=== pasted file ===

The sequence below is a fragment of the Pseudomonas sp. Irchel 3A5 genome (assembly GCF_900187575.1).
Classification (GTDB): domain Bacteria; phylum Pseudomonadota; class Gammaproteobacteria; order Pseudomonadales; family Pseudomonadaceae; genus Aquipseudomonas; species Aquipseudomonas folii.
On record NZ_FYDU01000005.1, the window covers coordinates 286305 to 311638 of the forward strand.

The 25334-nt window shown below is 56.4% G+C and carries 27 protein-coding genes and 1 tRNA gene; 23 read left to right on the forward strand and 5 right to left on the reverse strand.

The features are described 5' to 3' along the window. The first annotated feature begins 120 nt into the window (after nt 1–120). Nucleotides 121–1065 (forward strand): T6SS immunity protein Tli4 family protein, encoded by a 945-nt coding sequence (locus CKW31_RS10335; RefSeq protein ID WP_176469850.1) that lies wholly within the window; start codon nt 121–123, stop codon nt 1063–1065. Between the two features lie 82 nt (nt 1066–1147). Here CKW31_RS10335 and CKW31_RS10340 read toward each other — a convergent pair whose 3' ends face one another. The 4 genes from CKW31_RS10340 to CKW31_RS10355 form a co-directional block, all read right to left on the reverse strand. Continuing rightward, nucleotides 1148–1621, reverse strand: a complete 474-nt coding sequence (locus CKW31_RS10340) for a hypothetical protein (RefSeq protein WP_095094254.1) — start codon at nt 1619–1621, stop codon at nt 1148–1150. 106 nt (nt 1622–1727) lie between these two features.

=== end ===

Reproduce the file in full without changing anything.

The sequence below is a fragment of the Pseudomonas sp. Irchel 3A5 genome (assembly GCF_900187575.1).
Classification (GTDB): domain Bacteria; phylum Pseudomonadota; class Gammaproteobacteria; order Pseudomonadales; family Pseudomonadaceae; genus Aquipseudomonas; species Aquipseudomonas folii.
On record NZ_FYDU01000005.1, the window covers coordinates 286305 to 311638 of the forward strand.

The 25334-nt window shown below is 56.4% G+C and carries 27 protein-coding genes and 1 tRNA gene; 23 read left to right on the forward strand and 5 right to left on the reverse strand.

The features are described 5' to 3' along the window. The first annotated feature begins 120 nt into the window (after nt 1–120). Nucleotides 121–1065 (forward strand): T6SS immunity protein Tli4 family protein, encoded by a 945-nt coding sequence (locus CKW31_RS10335; RefSeq protein ID WP_176469850.1) that lies wholly within the window; start codon nt 121–123, stop codon nt 1063–1065. Between the two features lie 82 nt (nt 1066–1147). Here CKW31_RS10335 and CKW31_RS10340 read toward each other — a convergent pair whose 3' ends face one another. The 4 genes from CKW31_RS10340 to CKW31_RS10355 form a co-directional block, all read right to left on the reverse strand. Continuing rightward, nucleotides 1148–1621, reverse strand: a complete 474-nt coding sequence (locus CKW31_RS10340) for a hypothetical protein (RefSeq protein WP_095094254.1) — start codon at nt 1619–1621, stop codon at nt 1148–1150. 106 nt (nt 1622–1727) lie between these two features.